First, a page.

Supporting the comprehensive analysis of national learning assessment systems

GPE is piloting a new approach to help partner countries strengthen their learning assessment system. It all starts with a good diagnostic.

February 14, 2019 by Ramya Vivekanandan, GPE Secretariat, and Ursula Schwantner, Australian Council for Educational Research (ACER)
5 minutes read
A classroom at Hidassi School in Addis Ababa, Ethiopia. Credit: GPE/Midastouch
A classroom at Hidassi School in Addis Ababa, Ethiopia
Credit: GPE/Midastouch

The agenda around the Sustainable Development Goal for Education (SDG 4) to “ensure inclusive and equitable quality education and promote lifelong learning opportunities for all” by 2030, has reinforced a focus on quality in education systems worldwide.

To establish, monitor and improve education quality, data on learning outcomes are crucial. At the global level, learning data allow us to investigate trends and uncover issues of global relevance.

For a few years now, the international community has signaled the existence of a far-reaching “learning crisis”, underpinned by figures from the UNESCO Institute for Statistics (UIS) released in 2017, showing that more than 617 million children and adolescents worldwide are unable to read a simple sentence or perform a basic math calculation. The data also show that this alarming situation exists in spite of the fact that more than two-thirds of these children and adolescents are actually in school.

This has focused increasing attention on the need to assess learning at the global, regional, national and local levels, in order to gain relevant data on the extent to which students are learning. This will allow us to use this data to inform evidence-based decision making in education policy and to improve teaching and learning practice.

What constitutes an assessment system?

Learning assessments in various forms and scope have become an important tool for policymakers and practitioners to gain information on student learning.

At its core, learning assessment is simply the process of gathering and evaluating information on what students know, understand, can do and what progress they are making, to make informed decisions about next steps in the educational process.

Learning assessment systems include various modalities of learning assessments – from large-scale assessments at the national, regional or international level, to public examinations and classroom assessments.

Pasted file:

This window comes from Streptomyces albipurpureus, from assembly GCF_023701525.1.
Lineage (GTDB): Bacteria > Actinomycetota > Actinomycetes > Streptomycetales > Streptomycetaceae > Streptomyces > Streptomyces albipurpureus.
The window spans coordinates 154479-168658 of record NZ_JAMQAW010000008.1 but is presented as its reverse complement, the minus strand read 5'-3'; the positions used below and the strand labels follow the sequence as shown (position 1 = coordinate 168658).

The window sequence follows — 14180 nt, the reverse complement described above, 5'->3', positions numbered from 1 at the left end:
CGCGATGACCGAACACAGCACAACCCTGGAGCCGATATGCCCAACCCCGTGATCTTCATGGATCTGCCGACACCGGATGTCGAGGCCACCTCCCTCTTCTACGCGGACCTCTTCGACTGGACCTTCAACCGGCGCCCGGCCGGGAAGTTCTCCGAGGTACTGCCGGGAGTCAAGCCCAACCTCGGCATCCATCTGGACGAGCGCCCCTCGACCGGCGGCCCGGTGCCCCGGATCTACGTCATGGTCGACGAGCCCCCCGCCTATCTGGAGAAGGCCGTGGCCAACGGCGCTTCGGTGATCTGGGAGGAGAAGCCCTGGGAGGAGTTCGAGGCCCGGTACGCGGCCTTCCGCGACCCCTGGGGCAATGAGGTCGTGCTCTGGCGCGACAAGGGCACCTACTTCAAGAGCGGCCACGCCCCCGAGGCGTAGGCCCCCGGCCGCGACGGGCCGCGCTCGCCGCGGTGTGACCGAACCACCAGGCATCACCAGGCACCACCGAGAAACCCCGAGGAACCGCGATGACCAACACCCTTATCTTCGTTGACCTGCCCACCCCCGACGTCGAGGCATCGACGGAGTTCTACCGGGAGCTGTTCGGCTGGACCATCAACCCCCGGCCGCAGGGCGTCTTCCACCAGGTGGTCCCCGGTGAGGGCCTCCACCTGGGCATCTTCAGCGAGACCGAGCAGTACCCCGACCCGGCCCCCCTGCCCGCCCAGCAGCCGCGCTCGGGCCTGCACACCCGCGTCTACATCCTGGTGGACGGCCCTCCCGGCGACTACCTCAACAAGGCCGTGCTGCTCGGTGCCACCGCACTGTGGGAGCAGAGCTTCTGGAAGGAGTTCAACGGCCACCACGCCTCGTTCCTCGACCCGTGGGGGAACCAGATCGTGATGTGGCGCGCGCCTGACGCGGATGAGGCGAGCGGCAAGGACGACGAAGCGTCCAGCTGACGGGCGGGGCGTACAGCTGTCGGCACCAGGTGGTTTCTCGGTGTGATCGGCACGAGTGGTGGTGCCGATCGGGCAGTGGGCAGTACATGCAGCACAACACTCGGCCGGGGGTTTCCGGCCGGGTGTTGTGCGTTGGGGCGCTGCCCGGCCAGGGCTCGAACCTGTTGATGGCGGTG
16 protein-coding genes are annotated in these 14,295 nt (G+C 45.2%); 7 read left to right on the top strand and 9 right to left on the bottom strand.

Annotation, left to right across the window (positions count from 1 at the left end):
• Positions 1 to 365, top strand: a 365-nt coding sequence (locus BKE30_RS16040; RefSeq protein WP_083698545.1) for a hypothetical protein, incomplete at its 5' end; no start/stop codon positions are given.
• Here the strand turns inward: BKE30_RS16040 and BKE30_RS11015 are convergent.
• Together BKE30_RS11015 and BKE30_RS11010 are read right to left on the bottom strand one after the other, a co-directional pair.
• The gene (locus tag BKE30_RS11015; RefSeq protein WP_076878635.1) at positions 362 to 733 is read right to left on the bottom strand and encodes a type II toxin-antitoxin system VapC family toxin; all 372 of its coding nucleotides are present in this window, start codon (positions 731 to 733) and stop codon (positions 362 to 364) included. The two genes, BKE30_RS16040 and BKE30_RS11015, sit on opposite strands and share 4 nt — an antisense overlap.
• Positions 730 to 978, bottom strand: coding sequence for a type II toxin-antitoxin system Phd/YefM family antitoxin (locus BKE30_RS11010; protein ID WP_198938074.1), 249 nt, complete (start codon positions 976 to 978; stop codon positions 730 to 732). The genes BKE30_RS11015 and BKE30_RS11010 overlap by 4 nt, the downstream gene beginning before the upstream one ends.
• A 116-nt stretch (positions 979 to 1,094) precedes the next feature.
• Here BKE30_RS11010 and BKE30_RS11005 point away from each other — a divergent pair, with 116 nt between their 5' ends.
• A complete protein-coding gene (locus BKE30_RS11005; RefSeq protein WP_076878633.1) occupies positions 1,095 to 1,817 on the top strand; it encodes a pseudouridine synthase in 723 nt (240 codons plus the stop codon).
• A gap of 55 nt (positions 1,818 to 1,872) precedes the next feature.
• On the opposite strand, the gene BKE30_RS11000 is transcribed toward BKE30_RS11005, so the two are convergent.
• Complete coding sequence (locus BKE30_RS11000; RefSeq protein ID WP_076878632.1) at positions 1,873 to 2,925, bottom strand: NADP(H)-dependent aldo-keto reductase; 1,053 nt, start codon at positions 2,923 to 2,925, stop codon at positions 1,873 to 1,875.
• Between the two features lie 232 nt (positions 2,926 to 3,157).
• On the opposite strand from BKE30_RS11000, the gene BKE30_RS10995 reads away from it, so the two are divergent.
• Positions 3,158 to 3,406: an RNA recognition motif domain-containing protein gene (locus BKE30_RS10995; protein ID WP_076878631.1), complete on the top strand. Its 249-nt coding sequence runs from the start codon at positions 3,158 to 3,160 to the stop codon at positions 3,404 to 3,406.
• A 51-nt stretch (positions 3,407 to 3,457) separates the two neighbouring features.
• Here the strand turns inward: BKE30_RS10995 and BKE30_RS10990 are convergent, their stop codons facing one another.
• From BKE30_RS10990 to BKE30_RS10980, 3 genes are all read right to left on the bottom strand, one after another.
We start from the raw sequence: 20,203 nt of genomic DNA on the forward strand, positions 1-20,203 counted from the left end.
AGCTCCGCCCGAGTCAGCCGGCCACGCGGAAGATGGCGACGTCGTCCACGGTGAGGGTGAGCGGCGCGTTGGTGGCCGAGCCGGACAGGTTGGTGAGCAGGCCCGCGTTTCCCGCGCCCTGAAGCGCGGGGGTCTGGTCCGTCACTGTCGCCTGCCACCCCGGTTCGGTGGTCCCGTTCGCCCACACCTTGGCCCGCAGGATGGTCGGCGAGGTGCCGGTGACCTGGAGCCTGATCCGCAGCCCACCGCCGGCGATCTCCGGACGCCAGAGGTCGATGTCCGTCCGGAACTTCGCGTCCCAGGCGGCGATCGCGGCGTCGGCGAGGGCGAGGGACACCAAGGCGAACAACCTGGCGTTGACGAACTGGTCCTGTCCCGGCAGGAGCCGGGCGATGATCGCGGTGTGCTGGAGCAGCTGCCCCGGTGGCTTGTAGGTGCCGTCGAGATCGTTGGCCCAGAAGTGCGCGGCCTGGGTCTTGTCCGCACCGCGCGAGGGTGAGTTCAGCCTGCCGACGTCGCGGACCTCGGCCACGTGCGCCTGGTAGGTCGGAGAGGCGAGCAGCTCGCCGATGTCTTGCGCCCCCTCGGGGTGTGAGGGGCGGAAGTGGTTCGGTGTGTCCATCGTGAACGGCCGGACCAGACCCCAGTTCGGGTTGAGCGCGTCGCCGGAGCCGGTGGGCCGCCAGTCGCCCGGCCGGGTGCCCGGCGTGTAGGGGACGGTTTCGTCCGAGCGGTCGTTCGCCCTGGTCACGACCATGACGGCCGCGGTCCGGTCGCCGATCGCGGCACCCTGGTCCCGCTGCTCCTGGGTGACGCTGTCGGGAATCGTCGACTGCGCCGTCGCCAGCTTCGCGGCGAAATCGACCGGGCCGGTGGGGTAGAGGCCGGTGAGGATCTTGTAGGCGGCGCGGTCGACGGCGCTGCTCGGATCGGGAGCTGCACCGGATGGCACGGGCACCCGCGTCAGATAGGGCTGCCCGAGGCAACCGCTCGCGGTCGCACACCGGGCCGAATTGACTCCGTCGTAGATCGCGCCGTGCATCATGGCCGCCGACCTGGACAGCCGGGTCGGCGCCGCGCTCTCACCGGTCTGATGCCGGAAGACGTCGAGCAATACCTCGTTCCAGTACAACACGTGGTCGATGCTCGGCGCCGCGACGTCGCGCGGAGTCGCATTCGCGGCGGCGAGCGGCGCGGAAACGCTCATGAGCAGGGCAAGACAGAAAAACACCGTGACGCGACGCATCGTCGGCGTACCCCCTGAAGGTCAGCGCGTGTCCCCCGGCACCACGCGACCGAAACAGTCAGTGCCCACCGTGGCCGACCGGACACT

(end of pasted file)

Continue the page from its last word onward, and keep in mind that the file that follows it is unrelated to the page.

Each has a specific purpose, ideally embedded in an overarching goal to jointly provide relevant, high quality data in important learning domains, at key stages of school education, and for relevant levels of the education system.

Assessment systems are also made up by the policies and structures within the education system, providing the context for the assessment programs to be developed and implemented and the data to be used to inform evidence-based decision making in education policy and practice.

Cover of the ANLAS toolkit

GPE invests in assessing learning

For the Global Partnership for Education (GPE), the strengthening of learning assessment systems is a strategic priority, both because of its relevance to improving learning outcomes and to ensuring effective and efficient education systems, which are two of the three key goals of the GPE strategic plan for2016-2020 (GPE 2020).

The work on learning assessment features both in GPE’s implementation grants in partner countries, over 70% of which include components focused on various aspects of learning assessment systems, and GPE’s Assessment for Learning (A4L) initiative at the global level, which aims to strengthen learning assessment systems and to promote a holistic measurement of learning.

A4L focuses on three core activities, including support to regional assessment networks focused on learning assessment, and research and tool development to promote the measurement of the so-called 21st century skills.

The other key activity is focused on the development of a tool to support comprehensive analysis of national learning assessment systems, known as the Analysis of National Learning Assessment Systems (ANLAS).